The amplifier that brought high-fidelity stereo to the masses in the USA. Marantz, Harmon Kardon Citation, and McIntosh amplifiers may have been better, but the Stereo 70, with 300,000 unit sales, was 35Wpc of power to the people.
Not the first transistor amplifier, but arguably the first to show that transistor amplifiers could sound as good as, or indeed better than, tube amplifiers. Even today, it is startling how good the 303 sounds, if played within its power limits. Even in the late 60s, a transistor amplifier could, as the 303 showed, sound really wonderful.
Carver the man and the company would produce better amplifiers later and more powerful ones, too, but the Phase Linear 700 and the more popular 400 were the amplifiers that put high power on the map. After their 350 and 200 watts per channel, there was no going back to things like 25 watts—or there should not have been, anyway. 6 Audio Research D series and Conrad Johnson Premiere series: Arguably, none of these were really all that interesting as circuit design in principle, but they put tube amplifiers back in the center of things in American High End in the 1970’s and ‘80’s, for better or worse.
Hafler’s line of MOSFET amps begun in the 1970s, though very popular, did not quite dominate the American scene as had Dynaco. But Hafler could prove by his differential input-output test that the XL-280 was close to perfect and probably did not worry much that high end was largely preferring tubes, which were demonstrably less accurate by comparison.
Carver Sunfire, Lightstar, and A Series
Carver the man and the company, separate by that time, shared the remarkable power-supply technology that gave these compact and not very heavy amplifiers enormous power. The Sunfire Signature could produce 2500 watt pulses! And the Carver A Series, designed by Jim Croft, had the all but unique feature of no output network, for flat response into any load at all. Capabilities beyond the wildest dreams of decades past.
Digital amplification in some form or another was bound to show up eventually and there were earlier tries at something like “digital” amplification. The Tact Millennium was the first digital amplifier to realize the full sonic promise of keeping the signal in digital form almost up to the last instant. The future had arrived, or at least one version of the future.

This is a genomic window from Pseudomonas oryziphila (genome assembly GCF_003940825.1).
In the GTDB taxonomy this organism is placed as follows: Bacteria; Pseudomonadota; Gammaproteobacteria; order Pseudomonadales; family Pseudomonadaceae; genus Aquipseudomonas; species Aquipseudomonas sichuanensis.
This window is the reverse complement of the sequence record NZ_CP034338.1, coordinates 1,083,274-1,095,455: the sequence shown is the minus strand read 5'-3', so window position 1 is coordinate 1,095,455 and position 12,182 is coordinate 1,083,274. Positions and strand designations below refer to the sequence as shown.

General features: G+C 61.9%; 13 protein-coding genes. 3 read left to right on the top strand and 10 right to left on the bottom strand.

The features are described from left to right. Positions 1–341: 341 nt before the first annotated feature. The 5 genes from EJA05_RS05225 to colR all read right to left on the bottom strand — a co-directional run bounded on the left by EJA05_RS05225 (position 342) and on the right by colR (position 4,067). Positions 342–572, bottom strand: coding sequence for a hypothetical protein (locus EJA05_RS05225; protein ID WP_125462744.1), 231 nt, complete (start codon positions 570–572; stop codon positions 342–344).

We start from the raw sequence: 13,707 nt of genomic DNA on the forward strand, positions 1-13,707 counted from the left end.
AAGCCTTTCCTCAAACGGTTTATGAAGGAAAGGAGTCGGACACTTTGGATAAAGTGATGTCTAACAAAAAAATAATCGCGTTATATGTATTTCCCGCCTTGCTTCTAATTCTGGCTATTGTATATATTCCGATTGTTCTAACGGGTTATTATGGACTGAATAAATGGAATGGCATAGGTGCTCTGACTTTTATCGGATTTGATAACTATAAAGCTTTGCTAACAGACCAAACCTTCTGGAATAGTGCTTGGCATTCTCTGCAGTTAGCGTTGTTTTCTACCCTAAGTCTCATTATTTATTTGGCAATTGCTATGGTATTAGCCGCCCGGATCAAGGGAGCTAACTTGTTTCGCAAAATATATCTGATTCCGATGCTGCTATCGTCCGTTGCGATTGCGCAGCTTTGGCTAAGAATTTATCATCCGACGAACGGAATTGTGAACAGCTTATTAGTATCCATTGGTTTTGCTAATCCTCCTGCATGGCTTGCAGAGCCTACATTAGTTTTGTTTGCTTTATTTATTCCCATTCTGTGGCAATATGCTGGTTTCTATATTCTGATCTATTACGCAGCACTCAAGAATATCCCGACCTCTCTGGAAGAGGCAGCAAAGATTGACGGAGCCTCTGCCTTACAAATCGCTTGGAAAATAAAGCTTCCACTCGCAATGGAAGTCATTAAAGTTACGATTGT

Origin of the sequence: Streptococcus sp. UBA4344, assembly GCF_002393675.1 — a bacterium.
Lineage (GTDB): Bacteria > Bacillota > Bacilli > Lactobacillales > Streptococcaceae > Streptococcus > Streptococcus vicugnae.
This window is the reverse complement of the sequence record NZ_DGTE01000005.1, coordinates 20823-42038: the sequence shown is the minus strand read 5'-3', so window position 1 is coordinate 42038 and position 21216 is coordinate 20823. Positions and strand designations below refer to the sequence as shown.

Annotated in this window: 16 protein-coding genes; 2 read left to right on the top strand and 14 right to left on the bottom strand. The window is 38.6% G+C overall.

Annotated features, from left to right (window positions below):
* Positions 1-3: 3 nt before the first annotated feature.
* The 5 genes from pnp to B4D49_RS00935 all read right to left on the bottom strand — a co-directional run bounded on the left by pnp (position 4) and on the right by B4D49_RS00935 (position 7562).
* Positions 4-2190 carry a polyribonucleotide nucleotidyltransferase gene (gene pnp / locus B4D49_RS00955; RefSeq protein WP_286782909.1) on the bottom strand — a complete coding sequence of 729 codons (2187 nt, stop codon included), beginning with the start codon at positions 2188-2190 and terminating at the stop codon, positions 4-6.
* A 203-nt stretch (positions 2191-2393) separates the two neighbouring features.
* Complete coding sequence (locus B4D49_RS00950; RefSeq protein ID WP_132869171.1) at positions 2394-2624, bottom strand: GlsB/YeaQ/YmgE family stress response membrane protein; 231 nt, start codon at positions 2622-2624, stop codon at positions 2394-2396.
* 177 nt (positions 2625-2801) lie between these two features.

Not around long enough yet to have had much influence, but give it time. This amplifier offers a unique mode of operation and not just the promise but the reality of an all but unprecedented ability to drive difficult loads playing demanding music with uncompromised sound quality. Analog amplification lives!
The David-Hafler-designed ST-70 not only sold in huge numbers, it became the blueprint (literally and figuratively) for generations of mid-powered tubed amplifiers. The circuit sounded so good that many of today’s tubed amplifiers are based on the ST-70’s fundamental topology. Perhaps the best-selling high-performance amplifier of all time.
Nelson Pass’ first power amplifier under the Threshold name (1975), the 800A signaled to the world that Pass was a designer of uncommon talent and original thinking. The 800A introduced active biasing that allowed the 800A to deliver far more Class A power than conventionally biased Class A/B amplifiers of similar size and heat dissipation. The triple-series, triple-parallel output stage was also groundbreaking. The 800A was the first product in a lifetime of creative approaches to amplifier design that continues to this day in Pass Labs’ products. I could have chosen several other Pass designs that would be worthy of this list.